As pointed out by a reviewer in comment 2b, incorporation into body proteins in place of methionine is just one of multiple possible fates for selenomethionine. As mentioned by the reviewer, and as we discussed in the manuscript, selenomethionine can also be converted by transamination to α-keto-γ-methylselenobutyrate (KMSB). As a result, we hypothesized that conversion of selenomethionine to KMSB might underlie the benefits conferred by this compound. We tested this possibility using the yeast chronological aging assay, and found that the full extension of yeast lifespan by selenomethionine supplementation indeed requires transaminase activity (Figure 9D). As KMSB and similar compounds can function as histone deacetylase (HDAC) inhibitors, we discussed the possibility that the mechanism by which selenomethionine might exert its MR-like beneficial effects might be the production of KMSB, the subsequent inhibition of HDAC activity, and the resulting changes in gene expression. However, prompted by reviewer concerns, we performed additional experiments aimed at testing whether HDAC activity is in fact inhibited in selenomethionine-supplemented cells. We found that, as expected, HDAC activity levels are reduced in the presence of selenomethionine. Furthermore, in yeast, this reduction is dependent on the activity of the Alt1 transaminase. The results of these studies are presented in a new figure, Figure 9—figure supplement 1, and are briefly described in the Discussion. We have also added a Materials and methods section detailing these experiments, entitled “Yeast Histone Deacetylase Activity Assays”.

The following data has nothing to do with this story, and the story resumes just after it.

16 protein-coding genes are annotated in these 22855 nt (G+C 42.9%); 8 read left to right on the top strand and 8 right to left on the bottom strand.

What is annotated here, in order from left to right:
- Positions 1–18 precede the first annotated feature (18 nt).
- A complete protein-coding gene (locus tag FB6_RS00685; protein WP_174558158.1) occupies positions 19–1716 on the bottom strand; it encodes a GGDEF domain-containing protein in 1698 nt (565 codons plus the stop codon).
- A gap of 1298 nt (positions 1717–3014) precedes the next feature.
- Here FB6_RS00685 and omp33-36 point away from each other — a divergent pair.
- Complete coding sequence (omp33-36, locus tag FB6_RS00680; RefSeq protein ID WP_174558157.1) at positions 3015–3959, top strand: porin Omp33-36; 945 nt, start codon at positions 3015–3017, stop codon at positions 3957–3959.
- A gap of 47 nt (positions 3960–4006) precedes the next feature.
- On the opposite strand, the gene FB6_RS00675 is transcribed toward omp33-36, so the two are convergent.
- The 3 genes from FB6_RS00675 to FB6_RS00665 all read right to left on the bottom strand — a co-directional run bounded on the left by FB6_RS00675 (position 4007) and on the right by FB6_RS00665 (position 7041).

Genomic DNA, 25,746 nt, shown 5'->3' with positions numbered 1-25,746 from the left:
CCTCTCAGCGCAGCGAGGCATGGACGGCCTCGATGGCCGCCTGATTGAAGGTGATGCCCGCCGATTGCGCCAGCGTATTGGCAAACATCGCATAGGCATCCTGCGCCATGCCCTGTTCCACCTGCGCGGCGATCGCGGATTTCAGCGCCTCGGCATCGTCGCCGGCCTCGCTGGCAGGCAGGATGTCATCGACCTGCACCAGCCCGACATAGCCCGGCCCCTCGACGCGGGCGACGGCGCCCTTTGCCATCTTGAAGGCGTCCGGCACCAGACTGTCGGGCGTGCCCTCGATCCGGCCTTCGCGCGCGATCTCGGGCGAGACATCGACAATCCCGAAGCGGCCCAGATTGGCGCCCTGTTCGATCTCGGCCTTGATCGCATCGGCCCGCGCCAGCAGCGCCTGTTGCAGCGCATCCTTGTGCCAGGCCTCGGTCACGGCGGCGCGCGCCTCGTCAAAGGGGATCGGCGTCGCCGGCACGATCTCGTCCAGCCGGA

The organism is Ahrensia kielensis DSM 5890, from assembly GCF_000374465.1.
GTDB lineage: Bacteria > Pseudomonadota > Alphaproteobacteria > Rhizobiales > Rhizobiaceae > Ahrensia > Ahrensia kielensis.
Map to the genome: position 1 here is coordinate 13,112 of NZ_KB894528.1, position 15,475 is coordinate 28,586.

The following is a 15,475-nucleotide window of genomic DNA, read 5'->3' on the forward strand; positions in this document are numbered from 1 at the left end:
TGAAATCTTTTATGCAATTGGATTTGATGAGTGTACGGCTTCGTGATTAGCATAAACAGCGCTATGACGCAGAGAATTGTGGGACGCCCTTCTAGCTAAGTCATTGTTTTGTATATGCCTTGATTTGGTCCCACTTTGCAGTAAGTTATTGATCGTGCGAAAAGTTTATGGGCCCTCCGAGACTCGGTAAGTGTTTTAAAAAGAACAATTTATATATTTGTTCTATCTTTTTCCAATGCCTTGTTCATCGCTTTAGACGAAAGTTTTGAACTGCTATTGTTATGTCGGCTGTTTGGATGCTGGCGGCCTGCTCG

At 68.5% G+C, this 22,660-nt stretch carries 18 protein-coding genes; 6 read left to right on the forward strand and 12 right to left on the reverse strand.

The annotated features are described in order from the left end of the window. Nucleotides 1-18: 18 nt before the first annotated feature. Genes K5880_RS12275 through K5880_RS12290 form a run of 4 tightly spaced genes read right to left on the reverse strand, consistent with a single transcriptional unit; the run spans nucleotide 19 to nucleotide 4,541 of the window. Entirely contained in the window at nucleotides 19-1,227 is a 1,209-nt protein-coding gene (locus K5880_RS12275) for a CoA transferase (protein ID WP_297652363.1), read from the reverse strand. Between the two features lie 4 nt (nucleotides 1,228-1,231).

3) Two reviewers raised the same concern about the mechanistic link between mouse and yeast experiments. One reviewer even suggests that the yeast experiments (Figure 8) be separated from this manuscript.

3a) Mechanistic study using the yeast aging model seems quite preliminary and raises many questions. Also, the mechanisms unveiled by the yeast experiment seemed unrelated and inexplicable for the effects observed in mice. Hence, the yeast experiments (Figure 8) raised many more questions than they addressed such that they might be better off to be a separated study.

3b) There appears to be some disconnect between the mouse and yeast experiments, in terms of mechanisms. Does selenium supplementation inhibit TOR signaling and causes growth inhibition? Is selenomethionine supplementation epistatic with tor1del or rapamycin treatment?

While the yeast experiments were intended to constitute facile, genetically-tractable model systems with which to explore the benefits of MR and selenium supplementation at the cellular level, we understand and completely agree with the reviewers’ statements that these studies were of limited use with respect to understanding the mechanistic basis of these interventions in mice. As a result, we have performed an additional experiment, as described above (2), in order to gain further insight into the mechanisms underlying the extension of yeast lifespan by selenomethionine (i.e., measurements of HDAC activity). In addition, we have also moved all yeast studies to the supplement, in order to make more apparent that the mouse experiments represent the main focus of the manuscript. (Note-the eLife editorial support staff have instructed that one of these figures be moved back into the main body of the text to conform to eLife style preferences for supplementary figures “We would like you to change the way in which the supplementary figures included with your submission are cited. Each figure supplement should be associated with a main figure. Please order them and cite them sequentially, e.g., Figure 1, Figure 2, Figure 2—figure supplement 1, Figure 2—figure supplement 2, Figure 3, Figure 3—figure supplement 1, and so on) and ensure any references to these figures in your response to the review comments are also updated.”